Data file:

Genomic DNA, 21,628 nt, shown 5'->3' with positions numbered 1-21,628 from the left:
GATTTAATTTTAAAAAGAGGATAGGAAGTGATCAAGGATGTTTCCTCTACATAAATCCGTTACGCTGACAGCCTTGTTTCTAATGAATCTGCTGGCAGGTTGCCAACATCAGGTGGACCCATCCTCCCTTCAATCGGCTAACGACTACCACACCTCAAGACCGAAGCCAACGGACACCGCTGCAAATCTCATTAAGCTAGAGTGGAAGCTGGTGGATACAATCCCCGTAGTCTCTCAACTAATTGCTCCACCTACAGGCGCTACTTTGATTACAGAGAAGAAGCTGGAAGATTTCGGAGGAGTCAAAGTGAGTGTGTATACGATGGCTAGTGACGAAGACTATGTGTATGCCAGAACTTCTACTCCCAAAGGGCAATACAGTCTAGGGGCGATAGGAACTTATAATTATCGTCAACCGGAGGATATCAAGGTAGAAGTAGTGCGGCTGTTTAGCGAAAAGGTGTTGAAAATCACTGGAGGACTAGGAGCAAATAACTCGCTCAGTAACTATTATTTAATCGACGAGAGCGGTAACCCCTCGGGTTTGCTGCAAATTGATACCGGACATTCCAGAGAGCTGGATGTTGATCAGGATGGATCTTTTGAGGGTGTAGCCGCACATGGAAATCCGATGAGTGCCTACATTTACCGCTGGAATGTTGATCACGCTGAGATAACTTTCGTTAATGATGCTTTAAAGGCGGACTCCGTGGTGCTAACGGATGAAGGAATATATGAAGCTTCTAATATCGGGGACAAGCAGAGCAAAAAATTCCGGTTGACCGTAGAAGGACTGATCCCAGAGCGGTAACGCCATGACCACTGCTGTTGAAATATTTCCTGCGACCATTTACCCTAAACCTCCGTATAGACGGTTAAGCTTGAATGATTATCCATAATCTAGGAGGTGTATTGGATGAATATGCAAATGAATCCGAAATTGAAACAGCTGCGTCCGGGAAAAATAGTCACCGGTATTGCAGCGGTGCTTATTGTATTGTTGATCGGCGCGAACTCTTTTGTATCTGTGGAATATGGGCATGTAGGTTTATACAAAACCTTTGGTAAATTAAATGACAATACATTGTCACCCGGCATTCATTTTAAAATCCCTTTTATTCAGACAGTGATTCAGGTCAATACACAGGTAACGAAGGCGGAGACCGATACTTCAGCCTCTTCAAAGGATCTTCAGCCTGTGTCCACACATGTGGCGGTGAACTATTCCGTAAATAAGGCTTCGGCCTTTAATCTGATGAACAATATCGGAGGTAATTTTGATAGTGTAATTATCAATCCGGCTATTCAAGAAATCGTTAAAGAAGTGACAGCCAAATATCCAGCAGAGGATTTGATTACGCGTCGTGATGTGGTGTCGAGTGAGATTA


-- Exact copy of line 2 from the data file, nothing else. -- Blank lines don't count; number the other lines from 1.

GATTTAATTTTAAAAAGAGGATAGGAAGTGATCAAGGATGTTTCCTCTACATAAATCCGTTACGCTGACAGCCTTGTTTCTAATGAATCTGCTGGCAGGTTGCCAACATCAGGTGGACCCATCCTCCCTTCAATCGGCTAACGACTACCACACCTCAAGACCGAAGCCAACGGACACCGCTGCAAATCTCATTAAGCTAGAGTGGAAGCTGGTGGATACAATCCCCGTAGTCTCTCAACTAATTGCTCCACCTACAGGCGCTACTTTGATTACAGAGAAGAAGCTGGAAGATTTCGGAGGAGTCAAAGTGAGTGTGTATACGATGGCTAGTGACGAAGACTATGTGTATGCCAGAACTTCTACTCCCAAAGGGCAATACAGTCTAGGGGCGATAGGAACTTATAATTATCGTCAACCGGAGGATATCAAGGTAGAAGTAGTGCGGCTGTTTAGCGAAAAGGTGTTGAAAATCACTGGAGGACTAGGAGCAAATAACTCGCTCAGTAACTATTATTTAATCGACGAGAGCGGTAACCCCTCGGGTTTGCTGCAAATTGATACCGGACATTCCAGAGAGCTGGATGTTGATCAGGATGGATCTTTTGAGGGTGTAGCCGCACATGGAAATCCGATGAGTGCCTACATTTACCGCTGGAATGTTGATCACGCTGAGATAACTTTCGTTAATGATGCTTTAAAGGCGGACTCCGTGGTGCTAACGGATGAAGGAATATATGAAGCTTCTAATATCGGGGACAAGCAGAGCAAAAAATTCCGGTTGACCGTAGAAGGACTGATCCCAGAGCGGTAACGCCATGACCACTGCTGTTGAAATATTTCCTGCGACCATTTACCCTAAACCTCCGTATAGACGGTTAAGCTTGAATGATTATCCATAATCTAGGAGGTGTATTGGATGAATATGCAAATGAATCCGAAATTGAAACAGCTGCGTCCGGGAAAAATAGTCACCGGTATTGCAGCGGTGCTTATTGTATTGTTGATCGGCGCGAACTCTTTTGTATCTGTGGAATATGGGCATGTAGGTTTATACAAAACCTTTGGTAAATTAAATGACAATACATTGTCACCCGGCATTCATTTTAAAATCCCTTTTATTCAGACAGTGATTCAGGTCAATACACAGGTAACGAAGGCGGAGACCGATACTTCAGCCTCTTCAAAGGATCTTCAGCCTGTGTCCACACATGTGGCGGTGAACTATTCCGTAAATAAGGCTTCGGCCTTTAATCTGATGAACAATATCGGAGGTAATTTTGATAGTGTAATTATCAATCCGGCTATTCAAGAAATCGTTAAAGAAGTGACAGCCAAATATCCAGCAGAGGATTTGATTACGCGTCGTGATGTGGTGTCGAGTGAGATTA